How billion-dollar hurricanes, other disasters are starting to reshape your insurance bill

As coastal residents pick up the pieces in Florida, Georgia and the Carolinas, the final price tag from Idalia is far from clear. But one thing is already known – the storm is yet another reminder that protecting homes with insurance is getting harder, riskier and more expensive as temperatures warm and weather events grow more erratic and intense.

While nowhere near as harmful as it might have been, Hurricane Idalia is still predicted to have caused somewhere between $12 and $20 billion in damage and lost output, according to Moody's Analytics. In Florida alone, Idalia may result in insured losses of almost $10 billion, according to USB Bank.

As insurance companies try to quantify risk from climate change, the unglamorous industry is proving to be a key part of how Americans experience the effects of climate change. Virtually anyone buying a house with a mortgage must have homeowner's insurance, and insurance companies in disaster-prone areas have been significantly raising rates or withdrawing altogether from certain areas.

There's a lot at stake: If you don't have insurance, you can't get a mortgage.

An aerial view shows a vehicle driving along a flooded street in New Port Richey, Florida, on August 30, 2023.
An aerial view shows a vehicle driving along a flooded street in New Port Richey, Florida, on August 30, 2023.

How will insurance be affected by Idalia?

Climate change is leading to more intense and frequent natural catastrophes. What changes are likely to be coming as insurers try to balance customer needs with rising costs? James Eck, a senior credit officer with Moody's Investors Service who produced two in-depth reports looking at the issues this week, says insurance companies may make changes in the future:

  • Individual homeowners might be expected to take on more of the initial risk. "Instead of a $1,000 or $5,000 deductible, maybe it's $20,000 or $25,000," he said.

  • Insurance companies might reduce the concentration of risk in a given area. So in a given ZIP code they might cap the number of homes they insure, so their exposure to risk is lowered and their customer base is diversified.

Blueprint: Best homeowners insurance in Florida of September 2023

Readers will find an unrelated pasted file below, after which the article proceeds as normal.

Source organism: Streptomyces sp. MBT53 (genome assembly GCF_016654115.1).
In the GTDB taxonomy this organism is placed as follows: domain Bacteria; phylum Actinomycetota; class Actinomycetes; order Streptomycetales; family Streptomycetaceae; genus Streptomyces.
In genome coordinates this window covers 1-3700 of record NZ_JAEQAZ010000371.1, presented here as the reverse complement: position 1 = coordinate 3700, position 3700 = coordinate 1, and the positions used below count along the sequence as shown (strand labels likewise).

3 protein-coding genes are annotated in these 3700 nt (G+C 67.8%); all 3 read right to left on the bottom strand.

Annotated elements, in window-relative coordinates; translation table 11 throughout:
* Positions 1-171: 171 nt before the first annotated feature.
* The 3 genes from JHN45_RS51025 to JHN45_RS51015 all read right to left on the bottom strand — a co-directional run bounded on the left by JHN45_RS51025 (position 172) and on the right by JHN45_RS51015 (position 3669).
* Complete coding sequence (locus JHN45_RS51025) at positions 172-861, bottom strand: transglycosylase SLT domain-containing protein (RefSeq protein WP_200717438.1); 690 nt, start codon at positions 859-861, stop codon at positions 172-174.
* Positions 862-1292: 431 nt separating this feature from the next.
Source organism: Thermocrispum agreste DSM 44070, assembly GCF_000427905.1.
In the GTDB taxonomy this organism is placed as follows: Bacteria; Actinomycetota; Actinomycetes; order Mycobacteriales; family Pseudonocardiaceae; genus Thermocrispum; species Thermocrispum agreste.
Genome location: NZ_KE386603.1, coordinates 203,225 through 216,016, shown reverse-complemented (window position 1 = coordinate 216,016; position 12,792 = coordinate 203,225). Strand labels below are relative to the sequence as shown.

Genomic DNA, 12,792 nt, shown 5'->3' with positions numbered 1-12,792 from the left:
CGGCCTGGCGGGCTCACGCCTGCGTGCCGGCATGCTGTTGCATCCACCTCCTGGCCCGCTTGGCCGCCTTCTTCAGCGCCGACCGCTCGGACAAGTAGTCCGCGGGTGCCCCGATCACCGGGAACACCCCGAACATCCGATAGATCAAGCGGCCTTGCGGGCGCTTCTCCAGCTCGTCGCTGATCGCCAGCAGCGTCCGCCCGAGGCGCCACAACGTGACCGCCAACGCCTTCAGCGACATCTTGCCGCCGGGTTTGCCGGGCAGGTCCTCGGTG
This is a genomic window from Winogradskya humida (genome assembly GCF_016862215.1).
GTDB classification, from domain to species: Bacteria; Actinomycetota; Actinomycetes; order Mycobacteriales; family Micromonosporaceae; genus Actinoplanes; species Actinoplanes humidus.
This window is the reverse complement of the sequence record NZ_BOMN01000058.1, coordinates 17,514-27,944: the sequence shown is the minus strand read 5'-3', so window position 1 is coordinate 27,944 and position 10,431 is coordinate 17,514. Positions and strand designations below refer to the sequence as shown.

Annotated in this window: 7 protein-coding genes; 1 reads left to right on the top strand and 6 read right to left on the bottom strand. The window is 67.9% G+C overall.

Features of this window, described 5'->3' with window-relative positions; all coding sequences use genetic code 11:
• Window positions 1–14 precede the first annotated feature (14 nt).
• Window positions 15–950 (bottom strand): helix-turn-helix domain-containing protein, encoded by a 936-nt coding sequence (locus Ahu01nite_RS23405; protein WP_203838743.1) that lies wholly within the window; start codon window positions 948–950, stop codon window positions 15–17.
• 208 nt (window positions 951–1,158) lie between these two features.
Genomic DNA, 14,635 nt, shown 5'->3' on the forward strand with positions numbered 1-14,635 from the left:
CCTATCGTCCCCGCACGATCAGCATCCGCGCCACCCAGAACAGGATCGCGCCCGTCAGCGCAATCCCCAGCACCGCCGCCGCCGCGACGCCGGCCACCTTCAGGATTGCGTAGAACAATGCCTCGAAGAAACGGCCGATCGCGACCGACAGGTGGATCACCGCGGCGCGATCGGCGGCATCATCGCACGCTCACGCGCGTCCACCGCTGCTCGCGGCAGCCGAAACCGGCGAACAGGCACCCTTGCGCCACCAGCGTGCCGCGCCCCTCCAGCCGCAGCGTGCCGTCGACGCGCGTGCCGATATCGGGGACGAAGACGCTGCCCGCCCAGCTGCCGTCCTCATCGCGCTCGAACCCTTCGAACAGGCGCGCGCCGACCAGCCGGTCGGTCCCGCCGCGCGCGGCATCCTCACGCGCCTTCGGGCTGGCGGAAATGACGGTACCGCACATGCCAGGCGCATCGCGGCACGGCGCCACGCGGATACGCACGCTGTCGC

To lower premiums, homeowners might be encouraged to install relatively low-cost flood protection measures that lower the chance of catastrophic damage. Examples include:

  • Moving utilities above the base flood elevation, often out of basements or first floors, so furnaces, water heaters, electrical systems and other utilities are at least 12 inches above possible water levels.

  • Replace carpeting on lower levels with tile, which is flood-resistant.

  • Flood-proof basements by sealing walls with waterproofing compounds. Possibly installing a sump pump.

  • Install flood vents, which allow water to flow through and then drain out of a home, lowering the risk of structural damage.

  • Use flood-resistant insulation and drywall, which can minimize water damage and be easily cleaned and sanitized.

In a warming world, how do you make it affordable?

At its core, insurance rests on a simple proposition: If you spread the risk of disaster over a large population, in any given year most people will be fine and their premiums will pay for those who are hit with catastrophe.

Over hundreds of years, insurance companies have gotten very good at calculating the threat of those catastrophes so they can accurately guess just how much risk to take on and still make money.

That calculation has become more difficult as climate change increases the number of disasters, from wildfires in the West to droughts in the Midwest to destructive storms along the East Coast.

Insurance generally presumes that events hit random people, not entire blocks or subdivisions or ZIP codes, said Robin Dillon-Merrill, a professor of operations and management at Georgetown University.

"It starts to break down when the disasters keep getting bigger and bigger," she said.

In response, some insurance companies have simply stopped writing new policies in areas they consider too risky. In Florida, several insurers have curtailed offerings or left the market entirely due to frivolous lawsuits, fraudulent insurance claims and overall hurricane risk. In California, the rising number and ferocity of wildfires, coupled with thousands of residents who want to live in the beautiful but dangerous Wildland Urban Interface have caused some insurers to stop writing new policies.

Nationally, insurance is also more expensive because rebuilding costs have risen due to higher construction prices, inflation and supply chain issues.

Contributing: Trevor Hughes

This article originally appeared on USA TODAY: Idalia kicks off huge insurance costs in hurricane season 2023